I have a letter from 1892 that my great-grandfather Ben wrote to his son while serving a 3 ½ year mission to the Maori people of New Zealand. In the letter Ben writes words of love and counsel to his 12-year-old son. I cherish that yellowed and brittle letter among my most prized possessions. It hangs in a shadowbox on the wall of my office.

I have wondered whether I cherish messages from heaven as faithfully as I do the aged letter between my ancestors. When God sends a message to me by way of His Holy Spirit, do I pay careful attention to it? Do I record it? Do I reflect on its meaning? Do I make my decisions and guide my life by it?

Pres Eyring in his great General Conference talk “O Remember, Remember” offered a challenging invitation:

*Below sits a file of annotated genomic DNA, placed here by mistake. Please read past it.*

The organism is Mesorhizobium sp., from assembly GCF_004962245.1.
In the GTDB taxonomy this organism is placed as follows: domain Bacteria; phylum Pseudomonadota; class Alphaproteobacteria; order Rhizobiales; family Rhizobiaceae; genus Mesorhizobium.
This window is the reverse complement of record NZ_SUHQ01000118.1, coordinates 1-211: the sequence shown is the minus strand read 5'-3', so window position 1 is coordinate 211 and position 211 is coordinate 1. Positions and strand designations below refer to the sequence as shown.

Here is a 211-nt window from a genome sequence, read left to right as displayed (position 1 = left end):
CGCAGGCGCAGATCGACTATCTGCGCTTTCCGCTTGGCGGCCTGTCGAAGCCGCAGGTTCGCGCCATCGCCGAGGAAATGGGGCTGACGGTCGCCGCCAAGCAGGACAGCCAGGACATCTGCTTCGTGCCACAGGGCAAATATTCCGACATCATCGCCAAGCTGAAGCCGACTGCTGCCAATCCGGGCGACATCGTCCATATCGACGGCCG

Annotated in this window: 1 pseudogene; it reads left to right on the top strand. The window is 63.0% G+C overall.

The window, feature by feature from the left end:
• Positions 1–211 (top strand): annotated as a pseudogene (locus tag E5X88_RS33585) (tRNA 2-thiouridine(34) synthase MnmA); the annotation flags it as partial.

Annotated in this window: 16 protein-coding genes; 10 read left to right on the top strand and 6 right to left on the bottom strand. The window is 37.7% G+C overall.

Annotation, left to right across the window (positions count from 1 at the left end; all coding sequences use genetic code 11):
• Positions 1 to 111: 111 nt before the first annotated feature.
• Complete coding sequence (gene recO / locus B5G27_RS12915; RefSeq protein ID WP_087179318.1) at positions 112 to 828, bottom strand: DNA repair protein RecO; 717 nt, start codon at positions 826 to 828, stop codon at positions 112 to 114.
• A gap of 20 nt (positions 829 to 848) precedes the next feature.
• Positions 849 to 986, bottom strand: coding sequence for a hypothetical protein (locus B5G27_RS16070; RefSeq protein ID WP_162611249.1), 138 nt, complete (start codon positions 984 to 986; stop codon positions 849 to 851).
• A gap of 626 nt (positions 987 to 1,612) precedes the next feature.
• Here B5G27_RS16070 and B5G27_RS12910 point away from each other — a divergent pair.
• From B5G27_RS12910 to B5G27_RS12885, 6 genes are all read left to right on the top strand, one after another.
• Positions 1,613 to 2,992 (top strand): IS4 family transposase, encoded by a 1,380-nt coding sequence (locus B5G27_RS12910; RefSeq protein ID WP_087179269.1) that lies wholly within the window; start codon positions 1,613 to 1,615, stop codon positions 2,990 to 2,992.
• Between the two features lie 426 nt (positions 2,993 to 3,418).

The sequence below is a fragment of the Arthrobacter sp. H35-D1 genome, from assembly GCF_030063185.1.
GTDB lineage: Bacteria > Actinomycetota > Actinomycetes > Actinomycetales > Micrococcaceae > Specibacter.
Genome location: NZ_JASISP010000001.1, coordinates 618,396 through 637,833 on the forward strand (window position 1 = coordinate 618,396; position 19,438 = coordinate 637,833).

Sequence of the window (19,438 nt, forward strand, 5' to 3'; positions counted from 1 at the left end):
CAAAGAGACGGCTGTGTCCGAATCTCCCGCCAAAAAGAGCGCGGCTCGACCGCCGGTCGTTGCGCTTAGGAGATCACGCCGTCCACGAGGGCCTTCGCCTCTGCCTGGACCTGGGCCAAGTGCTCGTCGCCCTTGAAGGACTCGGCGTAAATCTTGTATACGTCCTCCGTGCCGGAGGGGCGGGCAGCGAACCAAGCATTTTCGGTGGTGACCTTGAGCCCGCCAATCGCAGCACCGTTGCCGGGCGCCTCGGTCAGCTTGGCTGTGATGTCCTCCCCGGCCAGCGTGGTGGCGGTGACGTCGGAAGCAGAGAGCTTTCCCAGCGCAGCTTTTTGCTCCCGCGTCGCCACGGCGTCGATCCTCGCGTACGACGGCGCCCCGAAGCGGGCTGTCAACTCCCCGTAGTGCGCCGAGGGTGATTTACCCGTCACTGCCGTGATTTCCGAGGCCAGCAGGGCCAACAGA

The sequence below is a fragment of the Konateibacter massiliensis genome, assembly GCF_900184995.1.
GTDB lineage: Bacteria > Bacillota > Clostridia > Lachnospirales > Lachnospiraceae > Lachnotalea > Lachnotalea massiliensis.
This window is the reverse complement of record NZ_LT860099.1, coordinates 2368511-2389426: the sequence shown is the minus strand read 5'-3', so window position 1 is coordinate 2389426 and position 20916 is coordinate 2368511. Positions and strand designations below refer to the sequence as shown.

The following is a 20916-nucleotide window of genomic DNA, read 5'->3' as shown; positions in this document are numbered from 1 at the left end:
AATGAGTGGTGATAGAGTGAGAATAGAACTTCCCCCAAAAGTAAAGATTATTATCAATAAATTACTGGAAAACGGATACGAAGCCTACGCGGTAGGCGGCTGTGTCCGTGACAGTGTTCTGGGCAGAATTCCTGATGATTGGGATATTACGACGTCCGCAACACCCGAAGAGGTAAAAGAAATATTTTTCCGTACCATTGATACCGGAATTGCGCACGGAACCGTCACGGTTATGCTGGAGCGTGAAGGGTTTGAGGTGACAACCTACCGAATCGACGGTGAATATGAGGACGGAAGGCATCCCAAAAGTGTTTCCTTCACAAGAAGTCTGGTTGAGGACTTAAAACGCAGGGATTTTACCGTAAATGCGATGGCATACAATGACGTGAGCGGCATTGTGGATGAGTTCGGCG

Tonight, and tomorrow night, you might pray and ponder, asking the questions: Did God send a message that was just for me? Did I see His hand in my life or the lives of my [friends and family]? I will do that. And then I will find a way to preserve that memory for the day that I, and those that I love, will need to remember how much God loves us and how much we need Him. I testify that He loves us and blesses us, more than most of us have yet recognized. I know that is true, and it brings me joy to remember Him. (Henry B. Eyring, “O Remember, Remember,” Ensign, Nov 2007, 66–69)

I keep a little journal with me all the time in which I make a note of heavenly whisperings. I don’t record routine doings. This journal is reserved for the things of my soul.